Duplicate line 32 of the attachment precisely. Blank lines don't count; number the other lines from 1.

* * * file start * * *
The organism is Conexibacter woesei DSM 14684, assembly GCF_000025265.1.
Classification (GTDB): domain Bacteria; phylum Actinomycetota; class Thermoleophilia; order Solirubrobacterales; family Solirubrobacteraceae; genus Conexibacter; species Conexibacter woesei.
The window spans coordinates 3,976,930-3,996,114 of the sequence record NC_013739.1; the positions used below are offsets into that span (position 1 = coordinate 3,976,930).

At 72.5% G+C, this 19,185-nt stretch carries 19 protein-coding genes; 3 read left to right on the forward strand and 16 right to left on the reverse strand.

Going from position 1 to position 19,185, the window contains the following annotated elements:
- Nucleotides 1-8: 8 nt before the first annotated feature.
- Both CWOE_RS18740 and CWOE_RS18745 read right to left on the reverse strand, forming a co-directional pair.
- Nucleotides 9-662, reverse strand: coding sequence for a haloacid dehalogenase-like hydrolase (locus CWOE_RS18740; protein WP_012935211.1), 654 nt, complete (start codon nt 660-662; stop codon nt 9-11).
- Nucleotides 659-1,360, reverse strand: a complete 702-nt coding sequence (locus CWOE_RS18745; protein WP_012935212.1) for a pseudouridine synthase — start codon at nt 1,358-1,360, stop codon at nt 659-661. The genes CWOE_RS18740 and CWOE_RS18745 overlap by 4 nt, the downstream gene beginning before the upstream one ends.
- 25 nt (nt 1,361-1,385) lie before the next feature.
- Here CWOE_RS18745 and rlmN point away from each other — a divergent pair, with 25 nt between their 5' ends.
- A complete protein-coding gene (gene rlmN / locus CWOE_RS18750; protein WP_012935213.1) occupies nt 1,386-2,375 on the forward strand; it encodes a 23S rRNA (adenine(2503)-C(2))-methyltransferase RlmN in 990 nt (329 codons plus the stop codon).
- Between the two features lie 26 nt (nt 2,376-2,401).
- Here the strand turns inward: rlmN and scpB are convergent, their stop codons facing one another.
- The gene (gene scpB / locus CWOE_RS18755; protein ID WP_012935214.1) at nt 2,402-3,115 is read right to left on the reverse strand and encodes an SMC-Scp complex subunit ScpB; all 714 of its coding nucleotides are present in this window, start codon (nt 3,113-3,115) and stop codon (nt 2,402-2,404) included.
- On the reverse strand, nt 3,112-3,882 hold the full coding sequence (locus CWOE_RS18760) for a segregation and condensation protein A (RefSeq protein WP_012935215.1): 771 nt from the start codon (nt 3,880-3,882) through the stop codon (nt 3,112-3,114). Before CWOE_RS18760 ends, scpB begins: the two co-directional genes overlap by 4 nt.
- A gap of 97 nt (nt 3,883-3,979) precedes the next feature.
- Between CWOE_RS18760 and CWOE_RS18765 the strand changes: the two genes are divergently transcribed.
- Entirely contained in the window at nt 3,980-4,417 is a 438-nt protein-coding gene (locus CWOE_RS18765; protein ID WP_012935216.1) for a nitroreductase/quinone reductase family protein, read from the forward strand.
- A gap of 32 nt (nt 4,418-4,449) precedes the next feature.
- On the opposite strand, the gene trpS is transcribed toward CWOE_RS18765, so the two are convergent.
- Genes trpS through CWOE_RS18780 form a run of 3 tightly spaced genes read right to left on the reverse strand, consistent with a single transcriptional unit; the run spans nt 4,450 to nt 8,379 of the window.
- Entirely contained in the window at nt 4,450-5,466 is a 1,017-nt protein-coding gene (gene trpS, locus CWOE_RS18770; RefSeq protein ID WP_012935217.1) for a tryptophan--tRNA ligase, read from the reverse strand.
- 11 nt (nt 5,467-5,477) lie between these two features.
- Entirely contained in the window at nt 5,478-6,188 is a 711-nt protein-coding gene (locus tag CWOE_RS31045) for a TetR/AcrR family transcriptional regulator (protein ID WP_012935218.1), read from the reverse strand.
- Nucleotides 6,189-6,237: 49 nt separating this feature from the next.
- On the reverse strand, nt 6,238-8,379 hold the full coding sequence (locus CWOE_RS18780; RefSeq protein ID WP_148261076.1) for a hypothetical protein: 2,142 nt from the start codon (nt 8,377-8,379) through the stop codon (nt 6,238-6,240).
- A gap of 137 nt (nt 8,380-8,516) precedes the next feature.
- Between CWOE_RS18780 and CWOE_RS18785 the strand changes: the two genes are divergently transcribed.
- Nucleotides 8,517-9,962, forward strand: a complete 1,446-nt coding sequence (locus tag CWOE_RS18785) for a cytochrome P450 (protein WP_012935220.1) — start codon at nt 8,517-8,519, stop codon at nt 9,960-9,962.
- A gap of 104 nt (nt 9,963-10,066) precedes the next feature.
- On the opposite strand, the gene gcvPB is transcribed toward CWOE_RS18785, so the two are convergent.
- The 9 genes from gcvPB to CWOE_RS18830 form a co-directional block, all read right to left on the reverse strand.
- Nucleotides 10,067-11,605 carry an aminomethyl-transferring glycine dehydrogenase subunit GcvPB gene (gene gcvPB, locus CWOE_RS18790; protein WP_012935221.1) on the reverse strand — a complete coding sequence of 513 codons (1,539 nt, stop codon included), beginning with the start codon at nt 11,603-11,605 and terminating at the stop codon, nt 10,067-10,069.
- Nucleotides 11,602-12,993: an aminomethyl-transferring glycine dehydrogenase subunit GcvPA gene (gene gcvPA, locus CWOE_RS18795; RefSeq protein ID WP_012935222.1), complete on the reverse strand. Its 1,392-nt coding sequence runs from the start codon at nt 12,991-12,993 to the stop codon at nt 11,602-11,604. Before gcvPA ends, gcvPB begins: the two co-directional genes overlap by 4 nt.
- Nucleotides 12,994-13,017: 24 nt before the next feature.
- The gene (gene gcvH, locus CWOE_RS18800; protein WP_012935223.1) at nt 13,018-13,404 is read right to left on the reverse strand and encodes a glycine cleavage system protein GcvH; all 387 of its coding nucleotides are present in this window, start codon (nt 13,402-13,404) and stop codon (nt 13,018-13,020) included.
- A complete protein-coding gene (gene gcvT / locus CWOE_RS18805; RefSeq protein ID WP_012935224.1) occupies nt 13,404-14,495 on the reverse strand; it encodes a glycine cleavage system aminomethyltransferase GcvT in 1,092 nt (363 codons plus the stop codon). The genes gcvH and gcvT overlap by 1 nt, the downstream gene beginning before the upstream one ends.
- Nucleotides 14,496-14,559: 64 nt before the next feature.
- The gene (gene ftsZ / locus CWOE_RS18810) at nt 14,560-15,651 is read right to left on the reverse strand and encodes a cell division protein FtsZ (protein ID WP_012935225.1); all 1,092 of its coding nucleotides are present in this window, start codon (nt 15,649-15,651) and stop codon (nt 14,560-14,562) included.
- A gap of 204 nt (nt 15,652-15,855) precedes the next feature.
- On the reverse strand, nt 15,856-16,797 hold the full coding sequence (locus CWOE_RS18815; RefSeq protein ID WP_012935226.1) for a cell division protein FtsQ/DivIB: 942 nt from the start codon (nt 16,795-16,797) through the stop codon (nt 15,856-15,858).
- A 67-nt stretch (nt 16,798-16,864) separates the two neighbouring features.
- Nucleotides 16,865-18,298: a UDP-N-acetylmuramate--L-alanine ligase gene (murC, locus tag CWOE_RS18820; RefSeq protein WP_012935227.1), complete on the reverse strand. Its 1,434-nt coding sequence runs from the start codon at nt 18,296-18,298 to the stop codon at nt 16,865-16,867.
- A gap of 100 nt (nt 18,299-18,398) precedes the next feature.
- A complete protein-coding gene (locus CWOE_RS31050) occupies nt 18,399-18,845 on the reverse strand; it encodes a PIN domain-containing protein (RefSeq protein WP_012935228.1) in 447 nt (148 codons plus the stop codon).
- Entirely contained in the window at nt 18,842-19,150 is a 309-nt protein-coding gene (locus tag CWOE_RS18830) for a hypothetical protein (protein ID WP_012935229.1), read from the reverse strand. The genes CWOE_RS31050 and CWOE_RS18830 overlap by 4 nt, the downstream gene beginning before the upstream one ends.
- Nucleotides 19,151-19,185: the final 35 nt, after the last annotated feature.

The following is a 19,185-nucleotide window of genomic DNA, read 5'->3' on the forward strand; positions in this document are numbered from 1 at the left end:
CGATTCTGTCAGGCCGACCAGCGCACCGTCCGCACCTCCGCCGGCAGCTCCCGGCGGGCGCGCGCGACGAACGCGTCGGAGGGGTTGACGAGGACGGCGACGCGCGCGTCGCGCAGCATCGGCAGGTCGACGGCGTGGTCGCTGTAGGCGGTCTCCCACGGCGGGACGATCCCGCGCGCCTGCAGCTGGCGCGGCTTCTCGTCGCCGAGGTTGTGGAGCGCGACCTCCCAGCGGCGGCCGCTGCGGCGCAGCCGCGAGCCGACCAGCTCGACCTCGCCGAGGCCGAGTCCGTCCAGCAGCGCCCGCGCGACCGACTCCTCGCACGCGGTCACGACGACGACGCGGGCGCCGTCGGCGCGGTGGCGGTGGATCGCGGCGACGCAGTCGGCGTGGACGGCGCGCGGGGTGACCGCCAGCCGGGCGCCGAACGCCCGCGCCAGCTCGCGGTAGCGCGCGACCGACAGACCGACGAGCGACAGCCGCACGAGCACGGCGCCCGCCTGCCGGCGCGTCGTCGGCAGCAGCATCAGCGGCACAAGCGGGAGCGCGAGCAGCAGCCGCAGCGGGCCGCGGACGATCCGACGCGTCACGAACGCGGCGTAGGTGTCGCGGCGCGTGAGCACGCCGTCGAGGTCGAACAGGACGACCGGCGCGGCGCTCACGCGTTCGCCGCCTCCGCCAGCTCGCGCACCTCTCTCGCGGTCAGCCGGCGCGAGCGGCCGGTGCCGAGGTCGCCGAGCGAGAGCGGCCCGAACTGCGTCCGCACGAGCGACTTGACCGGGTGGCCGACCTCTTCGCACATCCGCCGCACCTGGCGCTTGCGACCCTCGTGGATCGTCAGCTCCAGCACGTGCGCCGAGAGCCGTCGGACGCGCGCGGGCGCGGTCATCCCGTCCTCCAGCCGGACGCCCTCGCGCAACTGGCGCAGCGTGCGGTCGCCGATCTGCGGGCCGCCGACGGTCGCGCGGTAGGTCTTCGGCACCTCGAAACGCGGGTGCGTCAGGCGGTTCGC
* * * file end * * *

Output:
- On the opposite strand, the gene gcvPB is transcribed toward CWOE_RS18785, so the two are convergent.